In each experiment, all the initial sizes of PFs were set as zero and all the PF size changing pace were set as 4KB. We chose n different prime numbers [C.sub.1], [C.sub.2], ..., [C.sub.n] as the size change cycles of [PF.sub.1], [PF.sub.2], ..., [PF.sub.n] when the count of PFs is n. We recorded the count of repetitions as CRP, and computed the repetition rate as the following equation:

Repetition Rate = CRP/[C.sub.1] x [C.sub.2] x ... x [C.sub.n] (1)

We moved them [C.sub.1] x [C.sub.2] x ... x [C.sub.n] times for[right arrow] each group of PFs, and all the repetition rates were zero, which proved the conclusion that the probability of the repetition is zero in the first PFs size change cycle.

A repetition means both the locations return and the storage cell counts return. The conclusion mentioned above bases on the fact that the storage cell counts return cannot occur in the first PFs size change cycle. We did further experimentation to the study the probability of the locations return.

In previous experiments, a PF's location was measured by its first and last sector cluster numbers. However, in next experiments, a PF' s location was measured only by its first sector cluster number, thus the storage cell counts return can be ignored. In other words, when judging whether a regress or a repetition occurs, we only check whether the PF's first storage cell comes back to one of its previous location. When regresses result in the current content in PFLI becoming as same as a previous one, a repetition occurs.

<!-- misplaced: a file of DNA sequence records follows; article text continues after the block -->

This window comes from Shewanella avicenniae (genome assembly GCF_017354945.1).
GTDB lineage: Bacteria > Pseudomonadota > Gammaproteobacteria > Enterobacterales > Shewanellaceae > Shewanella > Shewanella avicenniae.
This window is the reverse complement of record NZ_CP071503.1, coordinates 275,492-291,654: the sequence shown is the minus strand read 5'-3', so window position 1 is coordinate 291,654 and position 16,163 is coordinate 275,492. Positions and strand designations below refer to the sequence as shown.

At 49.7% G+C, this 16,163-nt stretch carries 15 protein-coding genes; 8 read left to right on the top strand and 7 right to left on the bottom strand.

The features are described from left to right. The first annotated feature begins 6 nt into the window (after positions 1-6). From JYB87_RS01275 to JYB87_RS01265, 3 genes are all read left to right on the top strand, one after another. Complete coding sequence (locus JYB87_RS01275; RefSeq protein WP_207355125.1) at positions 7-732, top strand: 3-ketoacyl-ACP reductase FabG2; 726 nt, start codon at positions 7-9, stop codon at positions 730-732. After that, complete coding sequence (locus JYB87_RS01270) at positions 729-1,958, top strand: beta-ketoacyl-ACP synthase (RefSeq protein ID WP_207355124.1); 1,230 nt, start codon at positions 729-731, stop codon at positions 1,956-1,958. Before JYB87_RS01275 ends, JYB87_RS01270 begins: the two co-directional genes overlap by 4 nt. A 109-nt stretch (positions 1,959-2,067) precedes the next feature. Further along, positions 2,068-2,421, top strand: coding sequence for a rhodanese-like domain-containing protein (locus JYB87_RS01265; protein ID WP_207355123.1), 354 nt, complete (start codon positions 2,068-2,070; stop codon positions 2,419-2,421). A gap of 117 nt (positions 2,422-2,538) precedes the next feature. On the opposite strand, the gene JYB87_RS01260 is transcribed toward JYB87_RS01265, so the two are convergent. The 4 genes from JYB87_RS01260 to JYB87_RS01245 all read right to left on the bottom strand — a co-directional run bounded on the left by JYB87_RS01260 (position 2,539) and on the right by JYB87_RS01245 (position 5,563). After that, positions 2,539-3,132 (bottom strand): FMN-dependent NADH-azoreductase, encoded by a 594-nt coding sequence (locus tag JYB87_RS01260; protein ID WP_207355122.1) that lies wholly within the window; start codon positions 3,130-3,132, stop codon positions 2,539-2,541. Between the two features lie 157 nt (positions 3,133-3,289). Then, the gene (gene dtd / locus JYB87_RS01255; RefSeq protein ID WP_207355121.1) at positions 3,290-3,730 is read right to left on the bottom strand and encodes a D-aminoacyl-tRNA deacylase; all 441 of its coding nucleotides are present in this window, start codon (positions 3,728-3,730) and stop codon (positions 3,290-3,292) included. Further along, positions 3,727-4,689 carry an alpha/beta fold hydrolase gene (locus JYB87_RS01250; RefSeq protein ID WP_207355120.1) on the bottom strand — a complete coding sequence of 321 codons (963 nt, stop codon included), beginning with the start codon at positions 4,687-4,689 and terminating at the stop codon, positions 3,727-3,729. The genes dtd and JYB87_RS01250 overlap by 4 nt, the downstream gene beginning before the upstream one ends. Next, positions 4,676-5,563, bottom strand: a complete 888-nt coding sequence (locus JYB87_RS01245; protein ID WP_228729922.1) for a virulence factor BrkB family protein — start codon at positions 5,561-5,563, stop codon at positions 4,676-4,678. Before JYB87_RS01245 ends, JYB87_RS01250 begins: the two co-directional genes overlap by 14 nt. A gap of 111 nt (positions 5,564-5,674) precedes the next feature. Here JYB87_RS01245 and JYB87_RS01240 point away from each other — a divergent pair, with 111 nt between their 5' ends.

We mainly studied five factors which may make a difference to the probability of the locations return. Factor (1) is the count of PFs; factor (2) is the PF size change pace; factor (3) is the PF size change cycle; factor (4) is the sequence of moving PFs; factor (5) is the size of free space in the stable storage device.

3.2 Factor Analysis

3.2.1 Count of PFs

When we studied how the count of PFs influence the probability of the locations return, we made five groups of PFs. Group 1 had 1 PF; group 2 had 2 PFs; group 3 had 3 PFs; group 4 had 4 PFs; group 5 had 5 PFs. We did one experiment with each of these five groups of PFs. All the PF size change paces were set as 4KB, and all the PF size change cycles were set as 128. Thus the PFs size change cycle was only 128. In each experiment, the initial size of each PF was set as zero, and we moved a group of PFs 50,000 times in a hard disk partition with 50GB free space. We recorded the count of repetitions as CRP, and computed the repetition rate as the following equation:

Repetition Rate = CRP/50,000 (2)

The statistics (Figure 7) show that a larger count of PFs leads to a lower repetition rate. As to the count of PFs, the repetition rate has dropped to a very low level (0.03%) when the count of PFs reaches three.

3.2.2 PF size change pace

When we studied how the PF size change pace influences the probability of the regress, we speeded up the size change pace of a PF step by step. The conclusion is: in order to reduce the probability of the regress, the pace should be quick enough to change the count of the sector clusters occupied by the PF within several moves, under which precondition a quicker pace does not reduce the probability further. However, with the same PF size change cycle, a quicker pace means a larger average size, which will cost more time to move the PF.

3.2.3 PF size change cycle